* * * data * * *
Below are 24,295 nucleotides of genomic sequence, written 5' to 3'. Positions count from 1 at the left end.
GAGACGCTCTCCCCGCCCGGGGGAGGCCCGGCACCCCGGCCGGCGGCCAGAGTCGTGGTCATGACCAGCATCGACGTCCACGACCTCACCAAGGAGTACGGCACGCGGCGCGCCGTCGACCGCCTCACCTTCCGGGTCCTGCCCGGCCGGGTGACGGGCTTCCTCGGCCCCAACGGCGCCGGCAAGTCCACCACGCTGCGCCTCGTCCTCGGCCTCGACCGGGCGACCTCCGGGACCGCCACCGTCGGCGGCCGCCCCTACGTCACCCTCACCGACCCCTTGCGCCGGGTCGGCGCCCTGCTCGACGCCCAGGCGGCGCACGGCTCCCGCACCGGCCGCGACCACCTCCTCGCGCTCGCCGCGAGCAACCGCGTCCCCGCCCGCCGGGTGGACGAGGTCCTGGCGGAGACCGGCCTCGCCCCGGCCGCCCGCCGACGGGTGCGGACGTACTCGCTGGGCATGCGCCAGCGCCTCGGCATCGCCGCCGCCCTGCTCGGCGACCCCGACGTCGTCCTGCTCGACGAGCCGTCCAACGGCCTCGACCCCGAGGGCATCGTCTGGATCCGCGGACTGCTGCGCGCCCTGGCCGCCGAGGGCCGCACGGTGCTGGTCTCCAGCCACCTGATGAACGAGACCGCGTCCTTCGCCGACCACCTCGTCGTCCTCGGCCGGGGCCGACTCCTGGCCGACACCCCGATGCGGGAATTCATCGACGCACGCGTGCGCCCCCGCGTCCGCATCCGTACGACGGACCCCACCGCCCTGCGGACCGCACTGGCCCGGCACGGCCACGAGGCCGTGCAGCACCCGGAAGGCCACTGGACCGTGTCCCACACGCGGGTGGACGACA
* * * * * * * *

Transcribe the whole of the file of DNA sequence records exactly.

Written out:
Below are 24,295 nucleotides of genomic sequence, written 5' to 3'. Positions count from 1 at the left end.
GAGACGCTCTCCCCGCCCGGGGGAGGCCCGGCACCCCGGCCGGCGGCCAGAGTCGTGGTCATGACCAGCATCGACGTCCACGACCTCACCAAGGAGTACGGCACGCGGCGCGCCGTCGACCGCCTCACCTTCCGGGTCCTGCCCGGCCGGGTGACGGGCTTCCTCGGCCCCAACGGCGCCGGCAAGTCCACCACGCTGCGCCTCGTCCTCGGCCTCGACCGGGCGACCTCCGGGACCGCCACCGTCGGCGGCCGCCCCTACGTCACCCTCACCGACCCCTTGCGCCGGGTCGGCGCCCTGCTCGACGCCCAGGCGGCGCACGGCTCCCGCACCGGCCGCGACCACCTCCTCGCGCTCGCCGCGAGCAACCGCGTCCCCGCCCGCCGGGTGGACGAGGTCCTGGCGGAGACCGGCCTCGCCCCGGCCGCCCGCCGACGGGTGCGGACGTACTCGCTGGGCATGCGCCAGCGCCTCGGCATCGCCGCCGCCCTGCTCGGCGACCCCGACGTCGTCCTGCTCGACGAGCCGTCCAACGGCCTCGACCCCGAGGGCATCGTCTGGATCCGCGGACTGCTGCGCGCCCTGGCCGCCGAGGGCCGCACGGTGCTGGTCTCCAGCCACCTGATGAACGAGACCGCGTCCTTCGCCGACCACCTCGTCGTCCTCGGCCGGGGCCGACTCCTGGCCGACACCCCGATGCGGGAATTCATCGACGCACGCGTGCGCCCCCGCGTCCGCATCCGTACGACGGACCCCACCGCCCTGCGGACCGCACTGGCCCGGCACGGCCACGAGGCCGTGCAGCACCCGGAAGGCCACTGGACCGTGTCCCACACGCGGGTGGACGACA